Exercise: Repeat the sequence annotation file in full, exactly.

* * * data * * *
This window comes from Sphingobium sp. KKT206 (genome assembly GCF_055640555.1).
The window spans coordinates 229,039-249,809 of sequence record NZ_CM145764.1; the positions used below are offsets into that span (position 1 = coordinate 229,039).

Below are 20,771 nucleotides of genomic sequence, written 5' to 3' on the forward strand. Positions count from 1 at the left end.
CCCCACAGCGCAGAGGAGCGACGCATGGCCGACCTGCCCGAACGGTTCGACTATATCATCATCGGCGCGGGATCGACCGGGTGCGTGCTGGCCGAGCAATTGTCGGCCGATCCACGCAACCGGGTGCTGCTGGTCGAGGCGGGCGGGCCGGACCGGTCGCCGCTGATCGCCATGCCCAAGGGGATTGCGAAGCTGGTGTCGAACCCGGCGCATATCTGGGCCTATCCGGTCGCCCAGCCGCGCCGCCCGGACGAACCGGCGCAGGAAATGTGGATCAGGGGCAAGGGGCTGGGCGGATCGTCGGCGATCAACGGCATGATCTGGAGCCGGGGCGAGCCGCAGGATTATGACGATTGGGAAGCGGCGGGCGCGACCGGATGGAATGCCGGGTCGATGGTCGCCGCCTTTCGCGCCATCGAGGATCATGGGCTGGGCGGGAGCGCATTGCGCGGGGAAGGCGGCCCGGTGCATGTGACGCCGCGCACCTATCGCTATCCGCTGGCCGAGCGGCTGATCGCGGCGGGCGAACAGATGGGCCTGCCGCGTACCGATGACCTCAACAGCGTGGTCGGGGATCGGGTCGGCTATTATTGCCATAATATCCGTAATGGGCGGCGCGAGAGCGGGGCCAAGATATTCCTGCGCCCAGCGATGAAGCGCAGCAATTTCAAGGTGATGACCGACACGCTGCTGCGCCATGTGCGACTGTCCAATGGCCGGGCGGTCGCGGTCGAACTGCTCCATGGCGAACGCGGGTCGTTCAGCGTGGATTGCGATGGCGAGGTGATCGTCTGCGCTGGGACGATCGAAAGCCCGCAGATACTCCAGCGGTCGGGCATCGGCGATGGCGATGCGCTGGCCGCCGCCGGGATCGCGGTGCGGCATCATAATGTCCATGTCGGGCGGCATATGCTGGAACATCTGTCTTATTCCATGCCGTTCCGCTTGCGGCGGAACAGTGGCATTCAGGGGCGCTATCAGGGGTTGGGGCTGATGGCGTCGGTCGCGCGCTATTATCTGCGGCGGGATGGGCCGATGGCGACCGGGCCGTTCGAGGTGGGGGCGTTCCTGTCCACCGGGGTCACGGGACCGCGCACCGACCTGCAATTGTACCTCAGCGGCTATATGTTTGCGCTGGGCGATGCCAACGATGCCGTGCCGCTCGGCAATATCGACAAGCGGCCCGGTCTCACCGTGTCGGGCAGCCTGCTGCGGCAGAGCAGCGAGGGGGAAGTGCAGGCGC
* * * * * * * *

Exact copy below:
This window comes from Sphingobium sp. KKT206 (genome assembly GCF_055640555.1).
The window spans coordinates 229,039-249,809 of sequence record NZ_CM145764.1; the positions used below are offsets into that span (position 1 = coordinate 229,039).

Below are 20,771 nucleotides of genomic sequence, written 5' to 3' on the forward strand. Positions count from 1 at the left end.
CCCCACAGCGCAGAGGAGCGACGCATGGCCGACCTGCCCGAACGGTTCGACTATATCATCATCGGCGCGGGATCGACCGGGTGCGTGCTGGCCGAGCAATTGTCGGCCGATCCACGCAACCGGGTGCTGCTGGTCGAGGCGGGCGGGCCGGACCGGTCGCCGCTGATCGCCATGCCCAAGGGGATTGCGAAGCTGGTGTCGAACCCGGCGCATATCTGGGCCTATCCGGTCGCCCAGCCGCGCCGCCCGGACGAACCGGCGCAGGAAATGTGGATCAGGGGCAAGGGGCTGGGCGGATCGTCGGCGATCAACGGCATGATCTGGAGCCGGGGCGAGCCGCAGGATTATGACGATTGGGAAGCGGCGGGCGCGACCGGATGGAATGCCGGGTCGATGGTCGCCGCCTTTCGCGCCATCGAGGATCATGGGCTGGGCGGGAGCGCATTGCGCGGGGAAGGCGGCCCGGTGCATGTGACGCCGCGCACCTATCGCTATCCGCTGGCCGAGCGGCTGATCGCGGCGGGCGAACAGATGGGCCTGCCGCGTACCGATGACCTCAACAGCGTGGTCGGGGATCGGGTCGGCTATTATTGCCATAATATCCGTAATGGGCGGCGCGAGAGCGGGGCCAAGATATTCCTGCGCCCAGCGATGAAGCGCAGCAATTTCAAGGTGATGACCGACACGCTGCTGCGCCATGTGCGACTGTCCAATGGCCGGGCGGTCGCGGTCGAACTGCTCCATGGCGAACGCGGGTCGTTCAGCGTGGATTGCGATGGCGAGGTGATCGTCTGCGCTGGGACGATCGAAAGCCCGCAGATACTCCAGCGGTCGGGCATCGGCGATGGCGATGCGCTGGCCGCCGCCGGGATCGCGGTGCGGCATCATAATGTCCATGTCGGGCGGCATATGCTGGAACATCTGTCTTATTCCATGCCGTTCCGCTTGCGGCGGAACAGTGGCATTCAGGGGCGCTATCAGGGGTTGGGGCTGATGGCGTCGGTCGCGCGCTATTATCTGCGGCGGGATGGGCCGATGGCGACCGGGCCGTTCGAGGTGGGGGCGTTCCTGTCCACCGGGGTCACGGGACCGCGCACCGACCTGCAATTGTACCTCAGCGGCTATATGTTTGCGCTGGGCGATGCCAACGATGCCGTGCCGCTCGGCAATATCGACAAGCGGCCCGGTCTCACCGTGTCGGGCAGCCTGCTGCGGCAGAGCAGCGAGGGGGAAGTGCAGGCGC